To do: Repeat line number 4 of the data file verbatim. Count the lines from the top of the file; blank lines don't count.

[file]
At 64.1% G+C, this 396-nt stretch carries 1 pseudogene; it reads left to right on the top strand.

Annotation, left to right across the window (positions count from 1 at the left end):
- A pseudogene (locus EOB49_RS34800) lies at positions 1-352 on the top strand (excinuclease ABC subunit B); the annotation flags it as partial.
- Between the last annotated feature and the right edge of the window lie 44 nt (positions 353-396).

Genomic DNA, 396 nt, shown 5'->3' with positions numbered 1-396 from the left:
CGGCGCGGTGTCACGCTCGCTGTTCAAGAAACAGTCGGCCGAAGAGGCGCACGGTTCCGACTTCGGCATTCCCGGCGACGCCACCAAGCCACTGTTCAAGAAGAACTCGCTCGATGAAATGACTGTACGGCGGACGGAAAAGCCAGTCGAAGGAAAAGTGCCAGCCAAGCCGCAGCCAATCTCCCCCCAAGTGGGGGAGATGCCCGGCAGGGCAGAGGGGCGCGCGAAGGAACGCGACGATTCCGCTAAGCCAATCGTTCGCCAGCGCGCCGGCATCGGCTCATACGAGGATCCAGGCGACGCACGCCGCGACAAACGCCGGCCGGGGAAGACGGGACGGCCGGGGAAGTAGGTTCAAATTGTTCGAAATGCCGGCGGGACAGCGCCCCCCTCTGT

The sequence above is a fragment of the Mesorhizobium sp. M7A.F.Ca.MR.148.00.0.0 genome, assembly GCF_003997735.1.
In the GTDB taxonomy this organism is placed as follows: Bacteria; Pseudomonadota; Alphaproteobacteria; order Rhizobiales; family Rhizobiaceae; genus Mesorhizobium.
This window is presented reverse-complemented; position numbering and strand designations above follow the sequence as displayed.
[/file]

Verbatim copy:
- Between the last annotated feature and the right edge of the window lie 44 nt (positions 353-396).